12th Five-Year Plan (India)

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12th Five Year Plan of the Government of India (2012–17) aims at one direction will help in doing so the growth rate at 8%.[1][2]

With the deteriorating global situation, the Deputy Chairman of the Planning Commission Mr Montek Singh Ahluwalia has said that achieving an average growth rate of 9 per cent in the next five years is not possible. The final growth target has been set at 9% by the endorsement of plan at the National Development Council (NDC) meeting held in New Delhi.

"It is not possible to think of an average of 9 per cent (in 12th Plan). I think somewhere between 8 and 8.5 per cent is feasible", Mr Ahluwalia said on the sidelines of a conference of State Planning Boards and departments. The approached paper for the 12th Plan, approved last year, talked about an annual average growth rate of 9 per cent.

"When I say feasible...that will require major effort. If you don't do that, there is no God given right to grow at 8 per cent. I think given that the world economy deteriorated very sharply over the last year...the growth rate in the first year of the 12th Plan (2012-13) is 6.5 to 7 per cent."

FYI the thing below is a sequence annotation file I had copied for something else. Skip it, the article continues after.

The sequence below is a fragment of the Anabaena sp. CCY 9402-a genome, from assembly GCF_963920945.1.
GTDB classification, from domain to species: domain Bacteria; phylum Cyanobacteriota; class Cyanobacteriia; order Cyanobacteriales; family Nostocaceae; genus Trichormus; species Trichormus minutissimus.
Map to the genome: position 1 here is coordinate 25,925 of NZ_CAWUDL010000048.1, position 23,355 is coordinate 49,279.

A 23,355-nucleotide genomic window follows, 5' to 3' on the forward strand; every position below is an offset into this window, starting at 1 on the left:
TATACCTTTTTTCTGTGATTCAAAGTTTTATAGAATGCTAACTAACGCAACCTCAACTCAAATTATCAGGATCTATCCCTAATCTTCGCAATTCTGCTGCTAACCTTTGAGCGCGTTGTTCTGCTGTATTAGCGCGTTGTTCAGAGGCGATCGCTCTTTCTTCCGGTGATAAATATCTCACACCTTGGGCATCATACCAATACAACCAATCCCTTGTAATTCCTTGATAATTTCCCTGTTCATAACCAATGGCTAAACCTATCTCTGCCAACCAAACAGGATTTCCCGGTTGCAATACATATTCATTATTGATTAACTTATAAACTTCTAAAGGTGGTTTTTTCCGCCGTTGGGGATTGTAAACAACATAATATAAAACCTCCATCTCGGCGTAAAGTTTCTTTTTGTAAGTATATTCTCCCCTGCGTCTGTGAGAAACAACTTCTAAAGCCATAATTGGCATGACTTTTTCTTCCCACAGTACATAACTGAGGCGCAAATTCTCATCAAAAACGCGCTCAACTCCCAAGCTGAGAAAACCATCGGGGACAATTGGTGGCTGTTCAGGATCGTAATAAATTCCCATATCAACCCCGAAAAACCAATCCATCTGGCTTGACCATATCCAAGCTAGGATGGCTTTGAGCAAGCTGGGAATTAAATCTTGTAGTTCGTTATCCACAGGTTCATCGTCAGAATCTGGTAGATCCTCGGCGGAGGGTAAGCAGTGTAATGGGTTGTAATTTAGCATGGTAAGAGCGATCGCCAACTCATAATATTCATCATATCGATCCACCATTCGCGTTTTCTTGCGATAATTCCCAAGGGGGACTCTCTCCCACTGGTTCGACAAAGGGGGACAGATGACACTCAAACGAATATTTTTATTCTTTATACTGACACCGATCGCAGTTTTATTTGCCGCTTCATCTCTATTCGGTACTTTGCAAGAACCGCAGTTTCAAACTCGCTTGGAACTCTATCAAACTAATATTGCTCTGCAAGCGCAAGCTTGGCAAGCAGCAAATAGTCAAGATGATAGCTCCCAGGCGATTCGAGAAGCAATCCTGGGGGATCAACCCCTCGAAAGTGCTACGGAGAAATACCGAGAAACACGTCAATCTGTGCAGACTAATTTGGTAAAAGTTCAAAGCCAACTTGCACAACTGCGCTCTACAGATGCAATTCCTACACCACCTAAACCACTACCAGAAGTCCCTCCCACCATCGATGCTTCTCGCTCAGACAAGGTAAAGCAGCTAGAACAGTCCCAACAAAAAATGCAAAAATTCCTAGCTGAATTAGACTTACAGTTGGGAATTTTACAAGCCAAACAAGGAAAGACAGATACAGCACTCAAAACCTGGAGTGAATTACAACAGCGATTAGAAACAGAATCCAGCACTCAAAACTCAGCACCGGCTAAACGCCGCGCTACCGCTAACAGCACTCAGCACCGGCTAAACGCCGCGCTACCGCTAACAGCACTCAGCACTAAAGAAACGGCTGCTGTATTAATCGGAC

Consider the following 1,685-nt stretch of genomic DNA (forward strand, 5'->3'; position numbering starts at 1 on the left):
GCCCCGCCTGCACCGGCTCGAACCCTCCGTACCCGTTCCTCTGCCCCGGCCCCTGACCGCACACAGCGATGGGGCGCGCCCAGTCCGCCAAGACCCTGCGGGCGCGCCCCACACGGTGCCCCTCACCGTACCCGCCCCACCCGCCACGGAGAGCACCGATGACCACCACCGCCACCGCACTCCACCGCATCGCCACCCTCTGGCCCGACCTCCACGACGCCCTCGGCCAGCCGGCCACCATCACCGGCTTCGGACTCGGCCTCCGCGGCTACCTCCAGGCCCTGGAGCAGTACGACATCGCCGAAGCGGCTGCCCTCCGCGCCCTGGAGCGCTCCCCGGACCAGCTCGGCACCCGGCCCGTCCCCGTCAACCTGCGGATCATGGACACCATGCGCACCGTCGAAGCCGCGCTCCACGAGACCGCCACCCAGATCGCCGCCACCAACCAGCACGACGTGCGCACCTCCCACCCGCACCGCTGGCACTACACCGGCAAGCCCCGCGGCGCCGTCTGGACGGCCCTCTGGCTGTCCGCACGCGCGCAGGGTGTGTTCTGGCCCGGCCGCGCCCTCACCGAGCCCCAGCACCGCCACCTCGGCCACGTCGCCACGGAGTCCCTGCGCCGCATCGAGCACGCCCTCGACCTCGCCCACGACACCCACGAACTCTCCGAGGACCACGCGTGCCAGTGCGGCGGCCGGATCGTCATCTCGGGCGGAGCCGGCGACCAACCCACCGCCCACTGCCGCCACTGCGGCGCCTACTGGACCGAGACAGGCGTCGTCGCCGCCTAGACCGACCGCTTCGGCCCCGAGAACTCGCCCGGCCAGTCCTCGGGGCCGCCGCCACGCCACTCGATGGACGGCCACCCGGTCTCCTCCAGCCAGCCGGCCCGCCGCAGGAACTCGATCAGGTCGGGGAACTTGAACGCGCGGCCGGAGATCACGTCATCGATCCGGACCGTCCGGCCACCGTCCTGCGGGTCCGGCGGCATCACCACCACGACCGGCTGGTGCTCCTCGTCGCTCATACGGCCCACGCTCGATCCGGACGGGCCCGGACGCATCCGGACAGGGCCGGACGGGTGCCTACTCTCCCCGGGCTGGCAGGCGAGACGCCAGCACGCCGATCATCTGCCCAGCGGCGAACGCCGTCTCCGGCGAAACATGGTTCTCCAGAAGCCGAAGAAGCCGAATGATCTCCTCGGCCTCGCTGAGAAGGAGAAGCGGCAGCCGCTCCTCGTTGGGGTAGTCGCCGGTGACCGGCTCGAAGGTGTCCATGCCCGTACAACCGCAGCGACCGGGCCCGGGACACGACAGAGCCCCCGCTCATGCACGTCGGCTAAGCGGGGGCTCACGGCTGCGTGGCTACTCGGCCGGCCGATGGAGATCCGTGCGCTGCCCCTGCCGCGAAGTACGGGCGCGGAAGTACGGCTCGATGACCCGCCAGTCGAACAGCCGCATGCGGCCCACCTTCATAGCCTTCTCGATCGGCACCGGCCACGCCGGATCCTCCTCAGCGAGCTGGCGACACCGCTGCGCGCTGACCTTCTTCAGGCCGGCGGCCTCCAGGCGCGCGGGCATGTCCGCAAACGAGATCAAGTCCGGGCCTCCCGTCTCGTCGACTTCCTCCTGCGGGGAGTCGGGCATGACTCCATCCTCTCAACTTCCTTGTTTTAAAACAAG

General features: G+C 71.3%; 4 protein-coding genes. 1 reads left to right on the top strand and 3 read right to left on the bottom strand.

He also indicated that soon he would share his views with other members of the Commission to choose a final number (economic growth target) to put before the country's NDC for its approval.

Though the 12th Plan has taken off, it is yet to be formally approved. The Planning Commission set a deadline of September for taking the approval of the NDC. The council is expected to meet after July, subject to the convenience of the Prime Minister. It is mainly focused on health. The status of the 12th Plan is in question due to the dissolution of the Planning Commission.

Poverty[edit]

The government intends to reduce poverty by 10 per cent during the 12th Five-Year Plan. Mr Ahluwalia said, "We aim to reduce poverty estimates by 2 per cent annually on a sustainable basis during the Plan period".

According to the Tendulkar methodology, the percentage of population below the poverty line was 29.8 per cent at the end of 2009-10. This number includes 33.8 per cent in the rural areas and 20.9 per cent in the urban areas.

Earlier, addressing a conference of State Planning Boards and Planning departments, he said the rate of decline in poverty doubled during the 11th Plan. The commission had said, while using the Tendulkar poverty line, the rate of reduction in the five years between 2004–05 and 2009–10, was about 1.5 percentage points each year, which was twice that when compared to the period between 1993-95 to 2004-05.[3]

See also[edit]

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